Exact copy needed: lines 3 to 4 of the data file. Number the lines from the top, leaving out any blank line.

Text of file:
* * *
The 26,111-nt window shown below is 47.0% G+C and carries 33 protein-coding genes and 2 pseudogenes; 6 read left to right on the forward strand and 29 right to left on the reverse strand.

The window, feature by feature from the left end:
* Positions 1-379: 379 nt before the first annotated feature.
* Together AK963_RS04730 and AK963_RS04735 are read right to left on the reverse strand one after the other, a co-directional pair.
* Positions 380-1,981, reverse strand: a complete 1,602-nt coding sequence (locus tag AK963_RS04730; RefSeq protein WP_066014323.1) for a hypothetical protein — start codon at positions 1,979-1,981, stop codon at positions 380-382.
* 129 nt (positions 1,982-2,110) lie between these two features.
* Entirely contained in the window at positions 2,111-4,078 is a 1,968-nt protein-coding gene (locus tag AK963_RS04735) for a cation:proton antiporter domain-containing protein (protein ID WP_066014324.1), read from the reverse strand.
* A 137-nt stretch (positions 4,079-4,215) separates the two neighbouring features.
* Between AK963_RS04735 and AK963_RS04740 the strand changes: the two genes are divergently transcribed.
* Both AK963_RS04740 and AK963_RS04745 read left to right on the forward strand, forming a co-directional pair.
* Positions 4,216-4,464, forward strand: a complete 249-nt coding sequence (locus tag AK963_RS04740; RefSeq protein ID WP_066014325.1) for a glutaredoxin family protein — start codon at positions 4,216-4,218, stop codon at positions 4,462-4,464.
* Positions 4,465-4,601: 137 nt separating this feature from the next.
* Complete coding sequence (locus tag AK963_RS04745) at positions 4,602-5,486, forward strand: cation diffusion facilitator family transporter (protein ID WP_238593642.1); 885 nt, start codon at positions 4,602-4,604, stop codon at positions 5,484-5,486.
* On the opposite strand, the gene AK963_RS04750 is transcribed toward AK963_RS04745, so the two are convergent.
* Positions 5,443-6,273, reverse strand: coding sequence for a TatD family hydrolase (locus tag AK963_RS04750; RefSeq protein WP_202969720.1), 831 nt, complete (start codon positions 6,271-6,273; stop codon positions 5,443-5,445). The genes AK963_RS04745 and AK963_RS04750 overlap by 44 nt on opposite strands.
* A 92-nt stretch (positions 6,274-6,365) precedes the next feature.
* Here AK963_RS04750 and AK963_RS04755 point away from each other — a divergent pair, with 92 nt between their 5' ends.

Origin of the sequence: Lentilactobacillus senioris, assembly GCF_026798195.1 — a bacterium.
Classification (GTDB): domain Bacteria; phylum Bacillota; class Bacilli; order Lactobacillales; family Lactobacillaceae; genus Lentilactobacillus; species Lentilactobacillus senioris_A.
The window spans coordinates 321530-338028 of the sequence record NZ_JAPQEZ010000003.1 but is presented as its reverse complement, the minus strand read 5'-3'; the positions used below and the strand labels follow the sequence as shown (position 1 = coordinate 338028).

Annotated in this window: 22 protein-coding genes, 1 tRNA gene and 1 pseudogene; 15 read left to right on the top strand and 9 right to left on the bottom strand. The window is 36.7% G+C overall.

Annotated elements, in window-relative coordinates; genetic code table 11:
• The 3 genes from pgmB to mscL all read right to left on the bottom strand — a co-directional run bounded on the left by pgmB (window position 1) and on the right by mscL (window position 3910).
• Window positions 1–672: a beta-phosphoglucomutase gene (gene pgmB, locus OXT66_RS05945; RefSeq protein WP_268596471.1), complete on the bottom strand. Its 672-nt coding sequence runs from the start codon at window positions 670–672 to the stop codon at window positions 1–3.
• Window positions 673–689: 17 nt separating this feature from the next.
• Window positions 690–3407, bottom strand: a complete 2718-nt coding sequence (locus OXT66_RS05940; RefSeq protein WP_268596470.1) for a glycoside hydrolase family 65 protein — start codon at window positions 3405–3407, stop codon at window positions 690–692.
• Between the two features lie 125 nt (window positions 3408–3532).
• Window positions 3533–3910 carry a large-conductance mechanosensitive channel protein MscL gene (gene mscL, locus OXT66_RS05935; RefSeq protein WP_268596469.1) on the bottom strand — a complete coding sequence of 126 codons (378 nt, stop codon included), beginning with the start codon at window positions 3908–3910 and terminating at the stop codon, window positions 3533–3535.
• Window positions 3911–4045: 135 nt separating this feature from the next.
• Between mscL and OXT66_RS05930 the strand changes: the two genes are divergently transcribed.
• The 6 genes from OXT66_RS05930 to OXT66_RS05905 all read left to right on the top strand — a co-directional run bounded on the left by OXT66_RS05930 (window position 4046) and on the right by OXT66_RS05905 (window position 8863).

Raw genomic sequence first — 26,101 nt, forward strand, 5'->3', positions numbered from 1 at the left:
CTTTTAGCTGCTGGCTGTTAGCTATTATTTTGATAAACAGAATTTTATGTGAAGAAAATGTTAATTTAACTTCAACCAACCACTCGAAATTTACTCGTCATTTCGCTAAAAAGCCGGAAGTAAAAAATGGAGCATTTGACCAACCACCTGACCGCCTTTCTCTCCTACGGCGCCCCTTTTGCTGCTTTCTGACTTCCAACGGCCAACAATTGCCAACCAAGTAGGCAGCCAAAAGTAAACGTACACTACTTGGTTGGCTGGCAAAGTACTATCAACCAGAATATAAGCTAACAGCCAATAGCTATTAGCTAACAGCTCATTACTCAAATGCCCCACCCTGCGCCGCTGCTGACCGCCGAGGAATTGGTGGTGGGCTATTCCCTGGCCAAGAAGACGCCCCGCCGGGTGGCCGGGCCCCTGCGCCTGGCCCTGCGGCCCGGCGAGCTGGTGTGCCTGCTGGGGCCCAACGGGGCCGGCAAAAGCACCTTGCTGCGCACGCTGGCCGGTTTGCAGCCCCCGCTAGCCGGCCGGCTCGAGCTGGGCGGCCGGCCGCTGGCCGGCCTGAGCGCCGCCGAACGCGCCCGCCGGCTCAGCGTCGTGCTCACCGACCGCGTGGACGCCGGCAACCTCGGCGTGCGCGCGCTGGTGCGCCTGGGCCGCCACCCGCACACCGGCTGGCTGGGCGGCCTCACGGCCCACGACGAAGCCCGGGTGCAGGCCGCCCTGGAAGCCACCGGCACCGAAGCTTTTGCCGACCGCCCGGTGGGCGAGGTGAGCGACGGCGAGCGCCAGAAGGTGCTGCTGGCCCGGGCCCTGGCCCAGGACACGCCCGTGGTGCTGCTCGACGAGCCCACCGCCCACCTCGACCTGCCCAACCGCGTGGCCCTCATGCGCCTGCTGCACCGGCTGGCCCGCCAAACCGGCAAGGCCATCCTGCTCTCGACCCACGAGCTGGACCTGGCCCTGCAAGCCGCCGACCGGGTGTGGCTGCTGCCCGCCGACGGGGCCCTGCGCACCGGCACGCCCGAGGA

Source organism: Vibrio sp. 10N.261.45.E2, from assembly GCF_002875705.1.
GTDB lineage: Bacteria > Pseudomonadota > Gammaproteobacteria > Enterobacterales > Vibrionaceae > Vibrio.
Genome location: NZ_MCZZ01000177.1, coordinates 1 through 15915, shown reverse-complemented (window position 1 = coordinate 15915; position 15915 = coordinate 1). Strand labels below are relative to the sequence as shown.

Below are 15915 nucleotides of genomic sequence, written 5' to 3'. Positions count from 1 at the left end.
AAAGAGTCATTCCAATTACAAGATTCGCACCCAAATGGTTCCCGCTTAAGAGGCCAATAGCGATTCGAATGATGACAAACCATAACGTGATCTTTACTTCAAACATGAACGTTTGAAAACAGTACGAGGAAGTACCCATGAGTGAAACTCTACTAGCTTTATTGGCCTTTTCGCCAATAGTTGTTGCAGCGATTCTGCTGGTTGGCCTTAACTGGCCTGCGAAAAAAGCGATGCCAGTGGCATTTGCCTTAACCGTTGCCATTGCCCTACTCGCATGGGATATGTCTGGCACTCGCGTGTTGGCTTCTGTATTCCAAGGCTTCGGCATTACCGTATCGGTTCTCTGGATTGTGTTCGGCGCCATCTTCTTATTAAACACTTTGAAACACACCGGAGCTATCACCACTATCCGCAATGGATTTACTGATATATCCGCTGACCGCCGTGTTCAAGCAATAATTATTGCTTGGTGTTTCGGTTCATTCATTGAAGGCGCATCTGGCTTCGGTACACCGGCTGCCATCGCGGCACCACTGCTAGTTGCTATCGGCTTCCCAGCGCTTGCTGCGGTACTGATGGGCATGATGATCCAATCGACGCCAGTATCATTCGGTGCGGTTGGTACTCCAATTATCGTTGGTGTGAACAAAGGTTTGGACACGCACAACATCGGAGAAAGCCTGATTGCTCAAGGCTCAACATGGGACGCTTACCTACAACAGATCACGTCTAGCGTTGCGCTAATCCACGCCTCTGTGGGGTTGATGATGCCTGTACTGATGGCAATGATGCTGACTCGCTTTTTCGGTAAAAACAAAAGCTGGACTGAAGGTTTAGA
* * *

* Positions 1-379: 379 nt before the first annotated feature.
* Together AK963_RS04730 and AK963_RS04735 are read right to left on the reverse strand one after the other, a co-directional pair.